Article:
PYGYRG Dissertation Prize 2020 winners

Each year, the Participatory Geographies Research Group (PYGYRG) of the Royal Geographical Society (with IBG) is pleased to offer an annual prize of £100 for an undergraduate dissertation that examines a social justice theme and/or involves a participatory methodology. Reflective of the scale and type of research carried out at undergraduate level, we are eager to encourage and reward both excellent scholarship and innovation.

We are very pleased to announce the winners for the PYGYRG dissertation prize 2020. We received some excellent submissions and three winners have been selected – congratulations to everyone involved! The winners are, in rank order:

1. Thea Montanaro with a dissertation entitled “Finding a forever home: Exploring the spatialities of the rescue dog” (University of Nottingham).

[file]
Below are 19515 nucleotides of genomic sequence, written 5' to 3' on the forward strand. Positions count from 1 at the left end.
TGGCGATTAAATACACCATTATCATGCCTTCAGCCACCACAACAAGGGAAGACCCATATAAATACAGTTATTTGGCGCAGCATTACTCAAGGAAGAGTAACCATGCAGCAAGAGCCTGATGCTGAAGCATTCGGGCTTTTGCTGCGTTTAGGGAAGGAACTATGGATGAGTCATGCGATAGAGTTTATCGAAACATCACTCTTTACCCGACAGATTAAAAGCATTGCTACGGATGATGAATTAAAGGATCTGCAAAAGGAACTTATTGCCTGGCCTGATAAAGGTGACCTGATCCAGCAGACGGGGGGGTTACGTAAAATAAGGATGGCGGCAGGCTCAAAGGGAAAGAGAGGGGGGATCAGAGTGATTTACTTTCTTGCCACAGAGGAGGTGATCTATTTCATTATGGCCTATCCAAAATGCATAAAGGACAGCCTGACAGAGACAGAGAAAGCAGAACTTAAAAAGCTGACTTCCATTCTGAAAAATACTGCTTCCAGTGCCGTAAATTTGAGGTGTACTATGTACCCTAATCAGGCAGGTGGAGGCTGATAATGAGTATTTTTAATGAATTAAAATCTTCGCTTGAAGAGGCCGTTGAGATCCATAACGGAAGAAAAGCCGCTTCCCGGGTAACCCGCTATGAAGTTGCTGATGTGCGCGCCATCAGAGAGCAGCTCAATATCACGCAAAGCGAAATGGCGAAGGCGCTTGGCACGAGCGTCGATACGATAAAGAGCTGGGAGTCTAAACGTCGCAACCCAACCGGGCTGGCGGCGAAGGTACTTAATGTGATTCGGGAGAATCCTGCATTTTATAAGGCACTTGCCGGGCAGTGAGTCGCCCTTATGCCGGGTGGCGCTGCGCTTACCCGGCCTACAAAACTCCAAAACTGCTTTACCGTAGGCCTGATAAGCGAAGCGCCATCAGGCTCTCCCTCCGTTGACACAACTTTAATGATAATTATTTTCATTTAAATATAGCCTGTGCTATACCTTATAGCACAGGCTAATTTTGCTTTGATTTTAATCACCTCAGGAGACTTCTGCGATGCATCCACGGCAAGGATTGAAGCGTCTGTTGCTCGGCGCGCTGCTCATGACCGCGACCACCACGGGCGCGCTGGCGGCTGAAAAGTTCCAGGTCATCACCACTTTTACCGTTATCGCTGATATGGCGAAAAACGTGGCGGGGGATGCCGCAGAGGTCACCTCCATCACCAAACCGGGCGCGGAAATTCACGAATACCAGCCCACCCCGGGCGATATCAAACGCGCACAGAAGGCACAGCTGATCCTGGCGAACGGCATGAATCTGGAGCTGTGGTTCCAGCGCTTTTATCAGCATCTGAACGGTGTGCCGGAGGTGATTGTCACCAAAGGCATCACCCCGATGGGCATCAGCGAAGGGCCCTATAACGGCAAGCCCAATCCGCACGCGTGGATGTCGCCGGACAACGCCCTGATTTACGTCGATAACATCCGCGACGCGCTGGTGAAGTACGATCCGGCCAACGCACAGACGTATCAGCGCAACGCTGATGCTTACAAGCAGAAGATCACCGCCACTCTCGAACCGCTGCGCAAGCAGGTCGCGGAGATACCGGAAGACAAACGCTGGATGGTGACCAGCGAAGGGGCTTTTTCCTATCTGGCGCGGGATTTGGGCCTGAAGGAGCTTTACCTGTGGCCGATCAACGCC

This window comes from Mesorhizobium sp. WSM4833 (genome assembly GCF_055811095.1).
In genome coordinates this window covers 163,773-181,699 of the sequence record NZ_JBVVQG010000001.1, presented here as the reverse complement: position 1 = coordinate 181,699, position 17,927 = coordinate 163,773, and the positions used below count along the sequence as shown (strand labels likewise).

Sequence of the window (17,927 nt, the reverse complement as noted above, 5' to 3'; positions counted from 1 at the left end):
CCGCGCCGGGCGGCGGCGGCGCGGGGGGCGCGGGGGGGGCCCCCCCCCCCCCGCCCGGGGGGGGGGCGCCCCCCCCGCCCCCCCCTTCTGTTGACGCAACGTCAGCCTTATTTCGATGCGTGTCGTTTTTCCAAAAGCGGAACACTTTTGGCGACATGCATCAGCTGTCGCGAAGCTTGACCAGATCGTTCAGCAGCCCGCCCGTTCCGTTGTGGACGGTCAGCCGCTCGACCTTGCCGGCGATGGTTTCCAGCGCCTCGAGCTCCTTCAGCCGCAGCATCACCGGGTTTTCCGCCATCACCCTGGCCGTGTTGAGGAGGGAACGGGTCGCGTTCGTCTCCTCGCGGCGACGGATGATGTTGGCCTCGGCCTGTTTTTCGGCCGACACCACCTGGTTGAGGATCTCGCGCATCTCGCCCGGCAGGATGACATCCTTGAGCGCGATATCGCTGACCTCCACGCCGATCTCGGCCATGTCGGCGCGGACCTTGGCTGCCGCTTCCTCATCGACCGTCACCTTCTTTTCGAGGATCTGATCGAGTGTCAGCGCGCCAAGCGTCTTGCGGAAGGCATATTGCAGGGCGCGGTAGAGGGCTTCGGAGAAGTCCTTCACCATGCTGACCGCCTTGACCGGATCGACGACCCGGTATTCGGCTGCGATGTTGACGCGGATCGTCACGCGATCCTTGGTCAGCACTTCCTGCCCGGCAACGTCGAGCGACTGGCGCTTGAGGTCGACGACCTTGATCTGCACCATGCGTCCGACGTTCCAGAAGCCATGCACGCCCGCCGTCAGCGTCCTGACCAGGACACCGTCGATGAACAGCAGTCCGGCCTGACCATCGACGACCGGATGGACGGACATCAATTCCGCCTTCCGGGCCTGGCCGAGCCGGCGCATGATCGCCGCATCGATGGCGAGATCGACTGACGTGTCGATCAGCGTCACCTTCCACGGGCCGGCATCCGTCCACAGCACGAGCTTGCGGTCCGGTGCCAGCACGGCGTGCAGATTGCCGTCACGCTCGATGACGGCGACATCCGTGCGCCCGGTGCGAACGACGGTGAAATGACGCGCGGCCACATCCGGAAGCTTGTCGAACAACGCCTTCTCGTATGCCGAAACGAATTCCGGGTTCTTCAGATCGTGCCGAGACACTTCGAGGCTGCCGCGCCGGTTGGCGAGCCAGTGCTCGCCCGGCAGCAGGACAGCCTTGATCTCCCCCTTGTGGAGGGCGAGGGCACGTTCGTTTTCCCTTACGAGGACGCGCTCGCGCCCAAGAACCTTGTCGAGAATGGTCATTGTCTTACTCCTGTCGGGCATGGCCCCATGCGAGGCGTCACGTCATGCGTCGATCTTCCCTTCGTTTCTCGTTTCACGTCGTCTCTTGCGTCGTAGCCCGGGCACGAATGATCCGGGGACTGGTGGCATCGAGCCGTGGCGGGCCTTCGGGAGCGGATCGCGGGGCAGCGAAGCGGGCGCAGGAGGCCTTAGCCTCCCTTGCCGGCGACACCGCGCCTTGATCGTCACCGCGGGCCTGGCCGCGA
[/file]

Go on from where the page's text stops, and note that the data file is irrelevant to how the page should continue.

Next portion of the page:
This project sits within the field of animal geography and draws on more-than-human geographies to specifically study the human-animal relationship. Humans have become increasingly attentive and thorough in the care of their pets, and yet abandonment is still a widespread issue leading to significant numbers of animals in rescue centres, especially dogs. There is a lack of geographic literature on the topic of rescue dogs, most likely because they disrupt a lot of the traditional work in canine geographies. This investigation sought to demonstrate not only how the spatialities of the rescue dog are produced through sites and relations, but how in turn these affect the human-animal relationship. Qualitative methods were used to carry out this study, including participatory research which took place in a rescue centre. To support this research, six semi-structured interviews were carried out with adopters of rescue dogs. The main conclusions drawn from this work are that rescue dogs develop a range of relationships throughout their lifetime, which are characteristically emotion, co-dependant and reproductive. Studying rescue dogs as individuals is crucial to understanding the human-animal relationship and that the relationship should not be considered an exclusive dualism, as multiple bodies can impact the relation. Spatially, rescue dogs are seen to ‘belong’ in domestic spaces as opposed to public areas. Aswell as addressing the research question, this project also contributes to some of the wider debates in animal geography, such as the disruption of binary categories and restrictions caused by certain labels.